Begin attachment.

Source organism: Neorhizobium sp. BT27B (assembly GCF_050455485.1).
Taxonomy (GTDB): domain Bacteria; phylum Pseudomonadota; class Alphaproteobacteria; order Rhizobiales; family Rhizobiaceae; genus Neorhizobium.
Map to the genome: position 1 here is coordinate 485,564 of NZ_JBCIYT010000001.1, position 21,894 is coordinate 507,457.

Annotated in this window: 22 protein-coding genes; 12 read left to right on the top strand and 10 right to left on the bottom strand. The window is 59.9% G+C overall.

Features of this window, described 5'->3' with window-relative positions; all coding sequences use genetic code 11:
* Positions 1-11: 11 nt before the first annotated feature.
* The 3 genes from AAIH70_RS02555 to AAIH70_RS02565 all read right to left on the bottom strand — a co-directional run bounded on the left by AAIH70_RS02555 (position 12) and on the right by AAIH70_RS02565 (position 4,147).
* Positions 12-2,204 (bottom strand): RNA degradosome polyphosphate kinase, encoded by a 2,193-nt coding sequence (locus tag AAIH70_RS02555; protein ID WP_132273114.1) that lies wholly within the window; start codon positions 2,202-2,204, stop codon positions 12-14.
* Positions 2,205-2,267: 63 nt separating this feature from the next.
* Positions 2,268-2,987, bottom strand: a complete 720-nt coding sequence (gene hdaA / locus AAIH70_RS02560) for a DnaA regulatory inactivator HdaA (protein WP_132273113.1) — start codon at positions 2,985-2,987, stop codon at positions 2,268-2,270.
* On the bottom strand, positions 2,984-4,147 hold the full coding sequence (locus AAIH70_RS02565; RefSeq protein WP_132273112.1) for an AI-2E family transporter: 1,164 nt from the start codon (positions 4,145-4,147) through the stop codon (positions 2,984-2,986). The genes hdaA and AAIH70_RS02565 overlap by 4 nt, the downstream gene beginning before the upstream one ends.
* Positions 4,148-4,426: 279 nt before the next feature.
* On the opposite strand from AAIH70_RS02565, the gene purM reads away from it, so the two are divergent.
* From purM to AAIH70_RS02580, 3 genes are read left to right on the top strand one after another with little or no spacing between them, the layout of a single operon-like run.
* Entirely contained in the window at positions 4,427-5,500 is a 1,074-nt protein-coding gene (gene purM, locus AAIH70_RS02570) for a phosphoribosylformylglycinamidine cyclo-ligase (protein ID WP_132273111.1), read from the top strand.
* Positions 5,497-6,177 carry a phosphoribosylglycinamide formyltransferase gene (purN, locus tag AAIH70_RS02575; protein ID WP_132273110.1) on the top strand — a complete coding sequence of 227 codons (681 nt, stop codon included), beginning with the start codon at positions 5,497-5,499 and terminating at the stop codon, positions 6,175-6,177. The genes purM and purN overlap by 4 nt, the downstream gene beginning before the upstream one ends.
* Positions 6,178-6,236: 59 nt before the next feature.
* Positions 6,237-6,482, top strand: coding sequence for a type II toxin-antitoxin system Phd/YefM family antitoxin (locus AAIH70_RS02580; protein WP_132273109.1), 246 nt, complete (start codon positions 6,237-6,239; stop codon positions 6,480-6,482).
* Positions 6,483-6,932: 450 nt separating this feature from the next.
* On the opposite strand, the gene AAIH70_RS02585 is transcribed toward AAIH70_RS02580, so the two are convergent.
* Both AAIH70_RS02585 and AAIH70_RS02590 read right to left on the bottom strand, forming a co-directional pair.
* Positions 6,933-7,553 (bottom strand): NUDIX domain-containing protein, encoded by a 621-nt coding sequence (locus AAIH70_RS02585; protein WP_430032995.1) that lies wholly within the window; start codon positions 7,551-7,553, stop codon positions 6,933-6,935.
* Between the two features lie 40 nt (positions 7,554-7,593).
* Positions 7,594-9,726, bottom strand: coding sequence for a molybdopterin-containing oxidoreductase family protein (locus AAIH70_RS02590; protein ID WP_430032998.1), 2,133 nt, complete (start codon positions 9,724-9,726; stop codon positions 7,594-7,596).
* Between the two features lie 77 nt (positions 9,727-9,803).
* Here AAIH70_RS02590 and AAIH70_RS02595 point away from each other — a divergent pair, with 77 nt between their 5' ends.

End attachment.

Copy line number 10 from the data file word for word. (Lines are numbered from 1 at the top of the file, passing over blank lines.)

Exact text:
* Positions 2,268-2,987, bottom strand: a complete 720-nt coding sequence (gene hdaA / locus AAIH70_RS02560) for a DnaA regulatory inactivator HdaA (protein WP_132273113.1) — start codon at positions 2,985-2,987, stop codon at positions 2,268-2,270.